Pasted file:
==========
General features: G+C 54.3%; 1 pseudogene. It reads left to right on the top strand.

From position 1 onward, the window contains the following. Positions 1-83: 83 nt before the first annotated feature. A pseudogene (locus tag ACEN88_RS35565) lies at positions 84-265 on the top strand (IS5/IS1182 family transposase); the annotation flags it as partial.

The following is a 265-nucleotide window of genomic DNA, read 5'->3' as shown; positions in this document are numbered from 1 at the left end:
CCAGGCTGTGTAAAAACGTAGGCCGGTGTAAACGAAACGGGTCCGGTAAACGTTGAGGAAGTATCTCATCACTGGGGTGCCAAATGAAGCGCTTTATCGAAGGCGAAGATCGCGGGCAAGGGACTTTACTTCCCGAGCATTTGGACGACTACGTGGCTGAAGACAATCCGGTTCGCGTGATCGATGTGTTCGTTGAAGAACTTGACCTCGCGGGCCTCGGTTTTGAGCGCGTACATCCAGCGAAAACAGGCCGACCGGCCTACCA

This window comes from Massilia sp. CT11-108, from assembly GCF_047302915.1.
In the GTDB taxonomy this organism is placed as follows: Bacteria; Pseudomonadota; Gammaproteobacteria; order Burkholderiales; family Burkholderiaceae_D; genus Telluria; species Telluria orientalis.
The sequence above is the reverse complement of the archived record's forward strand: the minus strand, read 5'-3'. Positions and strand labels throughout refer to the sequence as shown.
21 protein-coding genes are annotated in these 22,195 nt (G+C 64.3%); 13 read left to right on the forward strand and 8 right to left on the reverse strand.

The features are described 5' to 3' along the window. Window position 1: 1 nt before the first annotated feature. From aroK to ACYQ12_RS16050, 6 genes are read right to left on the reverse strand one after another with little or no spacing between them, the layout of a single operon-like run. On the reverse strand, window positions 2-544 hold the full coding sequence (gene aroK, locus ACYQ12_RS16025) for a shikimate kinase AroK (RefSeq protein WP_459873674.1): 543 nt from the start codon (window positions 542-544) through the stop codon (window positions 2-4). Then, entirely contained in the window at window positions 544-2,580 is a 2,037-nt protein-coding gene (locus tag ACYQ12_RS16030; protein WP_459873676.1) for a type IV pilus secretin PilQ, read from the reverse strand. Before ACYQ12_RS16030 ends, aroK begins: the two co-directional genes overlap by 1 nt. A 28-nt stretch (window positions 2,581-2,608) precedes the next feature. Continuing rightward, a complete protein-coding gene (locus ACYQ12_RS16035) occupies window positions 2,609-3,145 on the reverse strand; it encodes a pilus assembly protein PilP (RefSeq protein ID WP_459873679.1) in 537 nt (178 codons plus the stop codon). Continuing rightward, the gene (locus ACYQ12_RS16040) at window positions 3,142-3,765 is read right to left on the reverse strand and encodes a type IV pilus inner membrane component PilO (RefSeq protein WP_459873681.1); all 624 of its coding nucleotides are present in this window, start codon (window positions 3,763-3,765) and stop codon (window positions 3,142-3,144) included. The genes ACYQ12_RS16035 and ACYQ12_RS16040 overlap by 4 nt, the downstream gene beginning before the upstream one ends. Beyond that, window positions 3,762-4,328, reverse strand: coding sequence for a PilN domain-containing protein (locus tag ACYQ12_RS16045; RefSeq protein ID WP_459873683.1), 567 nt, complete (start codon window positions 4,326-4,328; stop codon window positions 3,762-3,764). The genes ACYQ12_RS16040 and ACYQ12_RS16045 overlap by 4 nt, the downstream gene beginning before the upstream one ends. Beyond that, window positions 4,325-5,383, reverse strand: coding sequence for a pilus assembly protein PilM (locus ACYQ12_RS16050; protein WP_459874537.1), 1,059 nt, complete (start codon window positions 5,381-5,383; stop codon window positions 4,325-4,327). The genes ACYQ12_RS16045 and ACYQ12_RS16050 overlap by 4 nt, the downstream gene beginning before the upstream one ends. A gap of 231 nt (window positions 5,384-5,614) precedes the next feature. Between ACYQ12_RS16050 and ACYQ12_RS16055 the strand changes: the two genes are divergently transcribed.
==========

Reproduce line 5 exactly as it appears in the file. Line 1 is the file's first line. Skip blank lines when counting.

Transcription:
This window comes from Massilia sp. CT11-108, from assembly GCF_047302915.1.